U.S. gains 155,000 jobs, unemployment stays at 3.7% in plain-vanilla November labor report

The numbers: The still-expanding economy created 155,000 new jobs in November to keep the unemployment rate at a 49-year low, a reassuring sign amid fresh worries over whether a nine-and-a-half-year-old expansion is starting to wobble.

Although hiring fell short of Wall Street expectations, the increase in new jobs was still double the number of people entering the labor force each month. Economists polled by MarketWatch had forecast a 190,000 gain in nonfarm jobs.

What’s more, an unexpected surge in hiring in 2018 has knocked the unemployment rate to the lowest level since 1969. The jobless rate remained at 3.7% for the third month in a row.

At the same time, the flush of new jobs is contributing to the fastest pay gains for workers in nine years. The amount of money the average worker earns rose 6 cents to $27.35 an hour last month.

The increase in pay over the past 12 months was unchanged at 3.1%, but that’s the biggest advance since 2009.

Rising wages is one of the factors likely to induce a Federal Reserve entrusted with controlling inflation to raise interest rates later this month. Beyond that the Fed’s strategy is less clear.

What happened: The increase in jobs was concentrated last month in health care, manufacturing, transportation and white-collar businesses.

Health-care providers hired 32,000 people. Manufacturers filled 27,000 jobs. Professional firms beefed up staff by 32,000. And employment in the transportation industry climbed by 25,000 as companies like Fedex FDX, -0.34% and UPS UPS, -0.51% geared up for holiday shopping.

Retailers also added to payrolls by 18,000, the first increase in three months.

Employment fell slightly in government and an energy industry coping with lower oil prices.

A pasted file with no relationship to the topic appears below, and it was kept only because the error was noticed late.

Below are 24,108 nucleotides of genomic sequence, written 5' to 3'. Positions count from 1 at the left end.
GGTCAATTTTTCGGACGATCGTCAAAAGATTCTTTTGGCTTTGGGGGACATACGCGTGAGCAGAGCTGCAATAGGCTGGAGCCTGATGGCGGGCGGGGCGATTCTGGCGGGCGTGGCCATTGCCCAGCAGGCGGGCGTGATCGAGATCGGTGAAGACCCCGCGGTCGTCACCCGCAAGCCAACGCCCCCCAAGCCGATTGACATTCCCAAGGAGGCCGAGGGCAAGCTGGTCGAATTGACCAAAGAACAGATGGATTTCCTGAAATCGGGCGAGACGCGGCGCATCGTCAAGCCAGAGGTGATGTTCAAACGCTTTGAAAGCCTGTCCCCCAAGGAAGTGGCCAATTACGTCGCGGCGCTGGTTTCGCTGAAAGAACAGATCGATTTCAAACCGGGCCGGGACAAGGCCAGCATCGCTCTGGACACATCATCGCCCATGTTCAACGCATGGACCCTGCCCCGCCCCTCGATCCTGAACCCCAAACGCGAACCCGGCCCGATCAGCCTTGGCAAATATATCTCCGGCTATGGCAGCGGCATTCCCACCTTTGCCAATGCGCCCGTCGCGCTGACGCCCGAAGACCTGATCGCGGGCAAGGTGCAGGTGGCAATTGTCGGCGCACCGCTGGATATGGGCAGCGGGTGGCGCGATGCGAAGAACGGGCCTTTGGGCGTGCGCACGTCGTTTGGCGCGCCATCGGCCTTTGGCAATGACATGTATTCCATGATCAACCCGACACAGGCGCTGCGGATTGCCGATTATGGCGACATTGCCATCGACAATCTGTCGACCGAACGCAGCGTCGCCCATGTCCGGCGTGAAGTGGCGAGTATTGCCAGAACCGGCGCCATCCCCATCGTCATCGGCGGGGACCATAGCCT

Hiring in October and September was also a touch less than originally reported, the Labor Department reported.

Big picture: The U.S. has added an average of 206,000 jobs a month through the first 11 months of 2018, above the 182,000 pace during the same period last year.

What’s more, the economy is on track to produce the most new jobs since 2015.

All the new hiring and extremely low unemployment are bulwarks against recession, but a rapid increase in wages is not an unalloyed good. How the Fed responds is likely to determine whether the economy continues to expand in 2019 or beyond or begin to peter out.

A festering trade dispute with China is another headwind. The longer it goes on the more damage it could cause to the economy.

What they are saying?: “Adding 155,000 jobs this month is not a disappointment,” said Martha Gimbel, director of economic research at Indeed Hiring Lab. She said the U.S. is still adding “twice the jobs that the economy needs to add each month to keep the unemployment rate steady.”

None of the information released today represents a paradigm change for the economy—the labor market is strong and continues to get stronger,” said senior U.S. economist Eric Winograd of AllianceBernstein. “This, more than anything else, is the reason that the [Fed] remains likely to raise rates over the course of the next year.

Market reaction: The Dow Jones Industrial Average DJIA, -0.82% and S&P 500 SPX, -0.66% rose in early Friday trades, rebounding partly after two days of steep losses. Investors have grave doubts about whether the U.S. and China can resolve a festering dispute over trade.

The 10-year Treasury yield TMUBMUSD10Y, +0.37% rose slightly to 2.9%. Yields have tumbled from a seven-year high of almost 3.25% a month ago amid growing worries about whether the U.S. economy is bound to stumble.



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